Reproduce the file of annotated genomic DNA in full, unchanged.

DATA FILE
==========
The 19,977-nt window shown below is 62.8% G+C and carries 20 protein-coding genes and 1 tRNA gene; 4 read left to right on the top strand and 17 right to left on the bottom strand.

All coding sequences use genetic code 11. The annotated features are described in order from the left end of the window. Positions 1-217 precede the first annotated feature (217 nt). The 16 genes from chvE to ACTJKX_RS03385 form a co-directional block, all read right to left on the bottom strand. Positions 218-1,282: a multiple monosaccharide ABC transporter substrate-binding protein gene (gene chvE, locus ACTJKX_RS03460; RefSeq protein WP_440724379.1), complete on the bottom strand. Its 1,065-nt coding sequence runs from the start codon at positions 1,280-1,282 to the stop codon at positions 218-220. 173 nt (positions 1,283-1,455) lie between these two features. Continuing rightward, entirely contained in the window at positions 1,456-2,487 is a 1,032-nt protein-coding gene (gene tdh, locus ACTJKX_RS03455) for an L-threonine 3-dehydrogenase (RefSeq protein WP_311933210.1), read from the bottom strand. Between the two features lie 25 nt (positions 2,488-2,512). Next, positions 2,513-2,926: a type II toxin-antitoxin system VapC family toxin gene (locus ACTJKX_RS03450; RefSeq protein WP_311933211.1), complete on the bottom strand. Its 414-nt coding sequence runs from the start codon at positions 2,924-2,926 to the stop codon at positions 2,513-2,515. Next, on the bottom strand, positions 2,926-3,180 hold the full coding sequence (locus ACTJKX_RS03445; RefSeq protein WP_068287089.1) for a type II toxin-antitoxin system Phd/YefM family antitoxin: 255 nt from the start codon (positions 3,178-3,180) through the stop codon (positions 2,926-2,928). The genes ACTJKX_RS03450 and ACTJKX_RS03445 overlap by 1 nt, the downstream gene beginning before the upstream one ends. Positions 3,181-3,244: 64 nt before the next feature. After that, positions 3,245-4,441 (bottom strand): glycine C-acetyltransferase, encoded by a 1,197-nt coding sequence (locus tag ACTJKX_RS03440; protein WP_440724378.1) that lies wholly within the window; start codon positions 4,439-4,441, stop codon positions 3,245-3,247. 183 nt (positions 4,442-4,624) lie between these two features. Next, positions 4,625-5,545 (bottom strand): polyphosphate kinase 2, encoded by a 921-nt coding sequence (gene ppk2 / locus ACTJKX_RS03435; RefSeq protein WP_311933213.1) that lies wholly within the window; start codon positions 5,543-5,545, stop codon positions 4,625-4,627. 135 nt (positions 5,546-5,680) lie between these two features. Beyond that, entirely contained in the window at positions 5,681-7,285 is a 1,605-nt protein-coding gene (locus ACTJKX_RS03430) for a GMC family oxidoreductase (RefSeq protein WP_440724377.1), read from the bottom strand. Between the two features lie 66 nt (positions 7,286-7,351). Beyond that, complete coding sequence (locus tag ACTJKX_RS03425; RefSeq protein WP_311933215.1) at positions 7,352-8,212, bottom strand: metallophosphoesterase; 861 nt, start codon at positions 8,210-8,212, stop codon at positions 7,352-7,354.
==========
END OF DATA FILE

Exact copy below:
The 19,977-nt window shown below is 62.8% G+C and carries 20 protein-coding genes and 1 tRNA gene; 4 read left to right on the top strand and 17 right to left on the bottom strand.

All coding sequences use genetic code 11. The annotated features are described in order from the left end of the window. Positions 1-217 precede the first annotated feature (217 nt). The 16 genes from chvE to ACTJKX_RS03385 form a co-directional block, all read right to left on the bottom strand. Positions 218-1,282: a multiple monosaccharide ABC transporter substrate-binding protein gene (gene chvE, locus ACTJKX_RS03460; RefSeq protein WP_440724379.1), complete on the bottom strand. Its 1,065-nt coding sequence runs from the start codon at positions 1,280-1,282 to the stop codon at positions 218-220. 173 nt (positions 1,283-1,455) lie between these two features. Continuing rightward, entirely contained in the window at positions 1,456-2,487 is a 1,032-nt protein-coding gene (gene tdh, locus ACTJKX_RS03455) for an L-threonine 3-dehydrogenase (RefSeq protein WP_311933210.1), read from the bottom strand. Between the two features lie 25 nt (positions 2,488-2,512). Next, positions 2,513-2,926: a type II toxin-antitoxin system VapC family toxin gene (locus ACTJKX_RS03450; RefSeq protein WP_311933211.1), complete on the bottom strand. Its 414-nt coding sequence runs from the start codon at positions 2,924-2,926 to the stop codon at positions 2,513-2,515. Next, on the bottom strand, positions 2,926-3,180 hold the full coding sequence (locus ACTJKX_RS03445; RefSeq protein WP_068287089.1) for a type II toxin-antitoxin system Phd/YefM family antitoxin: 255 nt from the start codon (positions 3,178-3,180) through the stop codon (positions 2,926-2,928). The genes ACTJKX_RS03450 and ACTJKX_RS03445 overlap by 1 nt, the downstream gene beginning before the upstream one ends. Positions 3,181-3,244: 64 nt before the next feature. After that, positions 3,245-4,441 (bottom strand): glycine C-acetyltransferase, encoded by a 1,197-nt coding sequence (locus tag ACTJKX_RS03440; protein WP_440724378.1) that lies wholly within the window; start codon positions 4,439-4,441, stop codon positions 3,245-3,247. 183 nt (positions 4,442-4,624) lie between these two features. Next, positions 4,625-5,545 (bottom strand): polyphosphate kinase 2, encoded by a 921-nt coding sequence (gene ppk2 / locus ACTJKX_RS03435; RefSeq protein WP_311933213.1) that lies wholly within the window; start codon positions 5,543-5,545, stop codon positions 4,625-4,627. 135 nt (positions 5,546-5,680) lie between these two features. Beyond that, entirely contained in the window at positions 5,681-7,285 is a 1,605-nt protein-coding gene (locus ACTJKX_RS03430) for a GMC family oxidoreductase (RefSeq protein WP_440724377.1), read from the bottom strand. Between the two features lie 66 nt (positions 7,286-7,351). Beyond that, complete coding sequence (locus tag ACTJKX_RS03425; RefSeq protein WP_311933215.1) at positions 7,352-8,212, bottom strand: metallophosphoesterase; 861 nt, start codon at positions 8,210-8,212, stop codon at positions 7,352-7,354.